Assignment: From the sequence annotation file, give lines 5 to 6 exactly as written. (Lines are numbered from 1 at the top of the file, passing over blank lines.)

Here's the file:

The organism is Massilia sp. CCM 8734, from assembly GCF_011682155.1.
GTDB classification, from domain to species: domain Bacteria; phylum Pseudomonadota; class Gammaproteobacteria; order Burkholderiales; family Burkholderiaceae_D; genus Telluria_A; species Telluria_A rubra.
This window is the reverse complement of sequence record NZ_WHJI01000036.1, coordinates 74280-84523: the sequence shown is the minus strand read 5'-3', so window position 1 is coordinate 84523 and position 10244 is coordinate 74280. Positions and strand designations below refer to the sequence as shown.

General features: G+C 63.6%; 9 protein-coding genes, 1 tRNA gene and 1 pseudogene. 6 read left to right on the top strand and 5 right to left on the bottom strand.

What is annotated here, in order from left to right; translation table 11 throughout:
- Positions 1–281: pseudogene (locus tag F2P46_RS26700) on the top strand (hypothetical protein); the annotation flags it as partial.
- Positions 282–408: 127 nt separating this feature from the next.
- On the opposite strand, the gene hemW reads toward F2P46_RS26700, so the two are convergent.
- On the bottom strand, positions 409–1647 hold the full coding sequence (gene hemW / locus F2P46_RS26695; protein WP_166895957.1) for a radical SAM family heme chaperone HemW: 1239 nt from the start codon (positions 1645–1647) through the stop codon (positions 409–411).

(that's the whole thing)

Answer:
What is annotated here, in order from left to right; translation table 11 throughout:
- Positions 1–281: pseudogene (locus tag F2P46_RS26700) on the top strand (hypothetical protein); the annotation flags it as partial.